Step-by-Step Guide on How to File for a IR-1 / CR-1 Spouse Visa for a Foreign Spouse
What is a IR-1 / CR-1 Spouse Visa?
IR-1 / CR-1 Spouse Visas are immigrant visas issued to foreign spouses of US Citizens. After the US citizen spouse files (and has approved) the proper petition with the USCIS, the foreign spouse will complete the visa process completely outside the US. Upon approval and once issued, the foreign spouse may enter the US with their visa and pass through the arrival Port of Entry, where they will become a Permanent Resident immediately. They will receive a Permanent Resident Card (Green Card) in the mail at their US Address within a few weeks.
Note to K3 Applicants: This process also applies to K3 Visa applicants whom have had their I-130 approved prior to their I-129f. In this case you may chose to persue the I-130 path as opposed the the K3. This will allow the immigrating relative to enter as a permanent resident as opposed to having to file for adjustment once here. If the I-129f is later approved and forwarded to the embassy then you can write them to request the approved I-130 be acted on and the K-3 process abandoned.
Who is Eligible to File?
U.S. citizens legally married to a foreign national may petition for a IR-1 / CR-1 visa. If the marriage is less than two years old, the consulate will issue a CR-1 Visa (and if longer than two years it will issue a IR-1 Visa). The primary difference between these two visas is that a CR-1 Visa will result in Conditional Permanent Residency (requiring a petition to be filed later to lift this conditional status) versus a IR-1 Visa resulting in full Permanent Residency upon arrival in the US by the foreign spouse.
Forms Needed to File for a IR-1 / CR-1 Spouse Visa:
3. G-1145 (optional)
The above forms can be filled out on your computer and printed. Make sure you sign and date them as required. Anything you cannot fit by typing, you can handwrite (very neatly) in black ink in the blank instead. You should always verify the current forms at www.uscis.gov.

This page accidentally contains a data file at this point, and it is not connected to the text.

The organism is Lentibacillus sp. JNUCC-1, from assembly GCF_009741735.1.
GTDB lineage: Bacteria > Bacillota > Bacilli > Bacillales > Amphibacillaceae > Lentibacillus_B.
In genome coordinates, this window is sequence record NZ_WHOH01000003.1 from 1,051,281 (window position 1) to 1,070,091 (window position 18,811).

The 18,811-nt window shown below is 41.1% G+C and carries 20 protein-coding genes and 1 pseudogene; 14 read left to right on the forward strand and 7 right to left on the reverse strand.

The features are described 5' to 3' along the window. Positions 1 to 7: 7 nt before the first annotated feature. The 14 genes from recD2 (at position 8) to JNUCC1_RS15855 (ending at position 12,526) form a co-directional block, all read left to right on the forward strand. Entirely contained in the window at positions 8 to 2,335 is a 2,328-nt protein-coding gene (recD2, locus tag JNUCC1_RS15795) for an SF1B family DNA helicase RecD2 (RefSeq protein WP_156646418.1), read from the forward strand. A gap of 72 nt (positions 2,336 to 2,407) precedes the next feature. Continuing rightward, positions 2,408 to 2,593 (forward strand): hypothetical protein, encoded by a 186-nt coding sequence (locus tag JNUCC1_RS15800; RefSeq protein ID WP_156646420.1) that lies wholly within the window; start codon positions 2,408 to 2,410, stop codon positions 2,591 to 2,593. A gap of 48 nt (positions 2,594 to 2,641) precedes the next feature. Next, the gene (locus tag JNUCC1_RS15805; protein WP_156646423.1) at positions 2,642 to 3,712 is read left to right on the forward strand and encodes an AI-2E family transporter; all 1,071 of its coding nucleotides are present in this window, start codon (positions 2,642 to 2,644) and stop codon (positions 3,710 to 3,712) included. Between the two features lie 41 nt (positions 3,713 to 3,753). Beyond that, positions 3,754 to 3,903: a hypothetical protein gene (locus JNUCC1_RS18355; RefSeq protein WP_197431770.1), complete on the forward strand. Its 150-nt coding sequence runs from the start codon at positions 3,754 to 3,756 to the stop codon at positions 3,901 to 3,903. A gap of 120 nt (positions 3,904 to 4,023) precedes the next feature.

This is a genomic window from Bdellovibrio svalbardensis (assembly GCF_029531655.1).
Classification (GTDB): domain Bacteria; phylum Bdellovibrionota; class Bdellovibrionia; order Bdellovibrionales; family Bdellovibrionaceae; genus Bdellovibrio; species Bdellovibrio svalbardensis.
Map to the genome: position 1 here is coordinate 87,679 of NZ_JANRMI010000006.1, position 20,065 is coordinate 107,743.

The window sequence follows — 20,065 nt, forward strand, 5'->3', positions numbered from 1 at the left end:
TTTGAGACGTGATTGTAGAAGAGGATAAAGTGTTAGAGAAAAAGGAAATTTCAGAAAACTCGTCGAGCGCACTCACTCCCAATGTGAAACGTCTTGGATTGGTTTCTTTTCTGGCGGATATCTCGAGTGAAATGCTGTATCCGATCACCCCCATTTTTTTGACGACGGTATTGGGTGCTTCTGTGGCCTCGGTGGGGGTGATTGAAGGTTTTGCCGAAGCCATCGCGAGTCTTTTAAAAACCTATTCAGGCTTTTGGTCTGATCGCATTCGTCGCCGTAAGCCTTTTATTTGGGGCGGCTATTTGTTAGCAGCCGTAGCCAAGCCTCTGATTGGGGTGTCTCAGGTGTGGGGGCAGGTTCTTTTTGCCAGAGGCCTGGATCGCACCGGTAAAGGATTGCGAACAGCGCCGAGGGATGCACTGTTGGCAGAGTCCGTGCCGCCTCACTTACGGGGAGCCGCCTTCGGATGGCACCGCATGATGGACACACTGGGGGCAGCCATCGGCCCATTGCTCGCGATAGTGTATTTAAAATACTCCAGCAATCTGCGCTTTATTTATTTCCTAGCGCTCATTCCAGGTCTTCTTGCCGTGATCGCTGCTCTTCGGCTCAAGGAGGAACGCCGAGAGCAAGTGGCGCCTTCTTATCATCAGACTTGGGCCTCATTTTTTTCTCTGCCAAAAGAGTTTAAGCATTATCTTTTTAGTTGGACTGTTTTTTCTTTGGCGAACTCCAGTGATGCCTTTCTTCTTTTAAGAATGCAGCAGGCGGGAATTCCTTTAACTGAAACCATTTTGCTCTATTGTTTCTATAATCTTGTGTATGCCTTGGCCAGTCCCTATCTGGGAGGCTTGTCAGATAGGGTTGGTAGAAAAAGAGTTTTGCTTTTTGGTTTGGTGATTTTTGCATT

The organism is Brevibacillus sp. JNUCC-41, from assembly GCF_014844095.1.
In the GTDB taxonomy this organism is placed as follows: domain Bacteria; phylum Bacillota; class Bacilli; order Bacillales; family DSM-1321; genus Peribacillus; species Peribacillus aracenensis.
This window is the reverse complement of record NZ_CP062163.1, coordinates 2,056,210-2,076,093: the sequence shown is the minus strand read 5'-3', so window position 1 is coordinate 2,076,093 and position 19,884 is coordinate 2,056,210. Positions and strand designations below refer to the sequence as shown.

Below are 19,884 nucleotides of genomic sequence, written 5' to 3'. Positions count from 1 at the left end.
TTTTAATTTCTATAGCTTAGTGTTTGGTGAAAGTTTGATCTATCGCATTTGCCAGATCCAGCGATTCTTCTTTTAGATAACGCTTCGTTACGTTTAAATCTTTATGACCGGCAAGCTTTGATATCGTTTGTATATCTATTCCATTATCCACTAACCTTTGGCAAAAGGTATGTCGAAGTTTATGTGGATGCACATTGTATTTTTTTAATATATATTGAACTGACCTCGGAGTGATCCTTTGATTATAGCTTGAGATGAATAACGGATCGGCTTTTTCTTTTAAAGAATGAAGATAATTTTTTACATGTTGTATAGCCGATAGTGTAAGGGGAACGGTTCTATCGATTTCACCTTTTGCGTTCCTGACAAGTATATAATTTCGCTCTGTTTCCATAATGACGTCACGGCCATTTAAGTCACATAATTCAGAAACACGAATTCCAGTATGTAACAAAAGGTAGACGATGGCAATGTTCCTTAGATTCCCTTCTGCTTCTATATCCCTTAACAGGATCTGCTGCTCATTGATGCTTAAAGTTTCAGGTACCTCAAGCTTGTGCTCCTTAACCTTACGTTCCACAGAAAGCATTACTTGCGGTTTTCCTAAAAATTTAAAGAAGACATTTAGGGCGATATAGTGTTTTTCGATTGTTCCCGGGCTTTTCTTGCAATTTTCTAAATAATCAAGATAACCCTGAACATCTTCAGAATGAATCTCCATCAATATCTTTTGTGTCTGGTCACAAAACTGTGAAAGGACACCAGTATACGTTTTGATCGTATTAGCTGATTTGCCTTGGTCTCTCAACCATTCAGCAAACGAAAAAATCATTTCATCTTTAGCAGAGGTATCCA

Assembling the I-130 Package: Checklist
Forms and Documents (follow these assembly instructions. All supporting documents must be in English or be translated as noted here.):
Attach "E-Notification" Form (Optional)
Clip a completed G-1145, E-Notification of Application/Petition Acceptance, to the first page of your application (on top of the cover page). By completing this form and attaching it, USCIS will send you an email and/or text message to alert you when your application was received.
Mail the I-130 Package to the USCIS
Make TWO copies of the entire package before you send it in. This includes the money orders too. You want to have a perfect replica of the package you are sending in. All Forms that you submit must be originals with original signatures. Supporting Evidence that you submit may be photocopies. Retain ALL original supporting Evidence since the USCIS has the right to check them by issuing an RFE (Request For Evidence). If you receive an RFE, follow the direction exactly, and make two copies of what you sent back. During any future interviews the USCIS may also want to examine the original supporting evidence.
Create a VJ Timeline
When your I-130 petition is finally approved, the service center that processed your petition, will send you another Notice of Action letter indicating your approval, and the forwarding of your approved petition to the National Visa Center (NVC) in Portsmouth, New Hampshire, along with a phone number to contact the NVC with. Your case will now only be dealt with by the NVC. The service center that you filed with, will have no more knowledge on the status of your petition or case.